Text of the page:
It really seems like every time I head to the cinemas for my dose of opera and ballet it is raining. Which just makes it a perfect match.
This rainy Saturday afternoon it was the production of La Boheme from Teatro Real Madrid. As much as I love the Puccini opera I have to admit that this outing was a disappointment. Partly because of the casting of Rodolfo, the squat and rotund Aquiles Machado, who was so far removed from my expectation of a romantic lead that it coloured my impression of his singing. Inva Mulva was much more believable as the innocently coquettish Mimi and her wan face in the final act was loving and poignant.
The other reason the screening didn’t match other shows I’ve seen was because of the sound. Somewhere between Act 1 and 2 someone hit the mute button, so the rest of the performance sounded like it was being played through a plaster wall. Which made Puccini’s soaring melodies and those high notes sound like an echo from a faraway valley.
In my view there’s no better way to spend a rainy weekend that to immerse yourself in the beauty of ballet. The Royal Ballet production of Frederick Ashton’s La fille mal gardee (The Wayward Daughter) starred my favourite ballerina Marianela Nunez with Carlos Acosta, and it was a frothy comedy full of pretty colours and rustic charm. The story is simple – Lise and Colas are in love, but Lise’s mother has married her off to a rich was dimwitted Alain. Obviously it all ends well for the lovers and in between there are beautiful dances with satin ribbons, clogs and even a Shetland pony makes an appearance at one stage. It’s a pastel macaron of delight.
The second of my forays into World Opera and Ballet was the lovely 2006 production of Giselle by the Royal Ballet. Romanian ballerina Alina Cojocaru was deservedly promoted to the top rank of Principal after this performance of Giselle – her bright smile and blithe spirit were perfect for the innocent Giselle, her technique was superb (such control on the extensions and lightness in her landings) and her tragedy was plainly evident on her delicately pretty features. I’d not seen her performance much in real life when I visited the Royal Opera House (my ballet and opera partner preferred the Carlos Acosta/Tamara Rojo pairing), and I wish I had now becuase I fell in love with her on screen. Her Count Albrecht was her usual partner Johan Kobborg who was competent but definitely not as exciting to watch as either Cojocaru or my favourite male dancer Acosta.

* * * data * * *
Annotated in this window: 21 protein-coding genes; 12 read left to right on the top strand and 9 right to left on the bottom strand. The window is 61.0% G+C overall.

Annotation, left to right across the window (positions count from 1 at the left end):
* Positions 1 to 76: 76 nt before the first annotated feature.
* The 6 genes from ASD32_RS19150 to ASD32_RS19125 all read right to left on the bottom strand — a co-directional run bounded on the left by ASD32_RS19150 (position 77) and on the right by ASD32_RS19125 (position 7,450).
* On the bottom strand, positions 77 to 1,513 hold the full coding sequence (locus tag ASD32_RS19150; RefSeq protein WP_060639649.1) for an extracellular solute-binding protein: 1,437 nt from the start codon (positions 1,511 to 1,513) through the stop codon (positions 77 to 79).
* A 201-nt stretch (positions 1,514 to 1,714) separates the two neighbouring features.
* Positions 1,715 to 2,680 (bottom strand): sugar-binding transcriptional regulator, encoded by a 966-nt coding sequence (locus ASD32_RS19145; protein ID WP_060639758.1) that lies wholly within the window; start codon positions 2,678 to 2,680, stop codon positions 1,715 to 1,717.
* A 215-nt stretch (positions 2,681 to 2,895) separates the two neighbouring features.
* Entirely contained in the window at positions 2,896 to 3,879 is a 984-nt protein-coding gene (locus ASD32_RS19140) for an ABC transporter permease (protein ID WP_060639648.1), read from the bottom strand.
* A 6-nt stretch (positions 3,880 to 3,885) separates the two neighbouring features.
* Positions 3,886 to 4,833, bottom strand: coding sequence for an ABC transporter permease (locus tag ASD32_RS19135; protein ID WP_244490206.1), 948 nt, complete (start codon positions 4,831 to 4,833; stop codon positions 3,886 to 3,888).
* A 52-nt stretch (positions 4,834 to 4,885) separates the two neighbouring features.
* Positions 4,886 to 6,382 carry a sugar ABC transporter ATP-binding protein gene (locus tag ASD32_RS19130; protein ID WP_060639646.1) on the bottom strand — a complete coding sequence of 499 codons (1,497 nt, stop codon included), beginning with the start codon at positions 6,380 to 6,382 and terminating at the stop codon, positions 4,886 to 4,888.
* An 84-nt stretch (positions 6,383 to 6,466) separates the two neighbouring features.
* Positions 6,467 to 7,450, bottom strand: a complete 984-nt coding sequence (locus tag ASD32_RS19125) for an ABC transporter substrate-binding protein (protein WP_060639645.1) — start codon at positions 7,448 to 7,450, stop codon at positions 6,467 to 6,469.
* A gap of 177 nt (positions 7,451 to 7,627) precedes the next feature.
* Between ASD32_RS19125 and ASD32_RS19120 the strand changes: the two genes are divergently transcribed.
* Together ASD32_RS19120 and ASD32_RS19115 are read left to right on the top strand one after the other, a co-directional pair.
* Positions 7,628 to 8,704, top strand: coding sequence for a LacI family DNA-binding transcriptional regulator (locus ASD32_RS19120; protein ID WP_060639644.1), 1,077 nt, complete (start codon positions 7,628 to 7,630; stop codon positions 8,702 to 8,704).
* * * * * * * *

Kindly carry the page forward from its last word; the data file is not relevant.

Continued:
Initially, I was uncertain as to how much I would enjoy opera on the big screen. Now, I have to admit that watching the performance in high definition and with surround sound is really not a bad compromise to the real thing. The camera can capture every flicker of emotion in the singers’ faces, which I would never be able to see from my ampitheatre seats. Bizet’s sumptious melodies, comprising many of opera’s greatest hits, obviously helped the experience.
The ROH’s 2007 production of Carmen was superb – vibrant, earthy and perfectly cast. Dark-haired Anna Caterina Antonacci was utterly believable as the sultry and volatile Carmen who uses her sensual charms to entrap the hapless Don Jose. As well as singing beautifully, Antonacci was a fantastic actress who never hammed up her emotions and was able to convey her disdain for Don Jose with a mere sideways glance. Ildebrando d’Arcangelo, astride on his (live) horse, was proud and authorative as the toreador Escamillo. My favourite tenor, handsome Jonas Kaufmann, sang poor bewitched Don Jose, tortured with unrequited love and reduced to rags and pleading with Carmen not to leave him. Their last scene, full of tense drama and passionate physicality, had me holding my breath.
The only problem with not being at the ROH was that I wasn’t able to yell Bravo! as the curtain went down.
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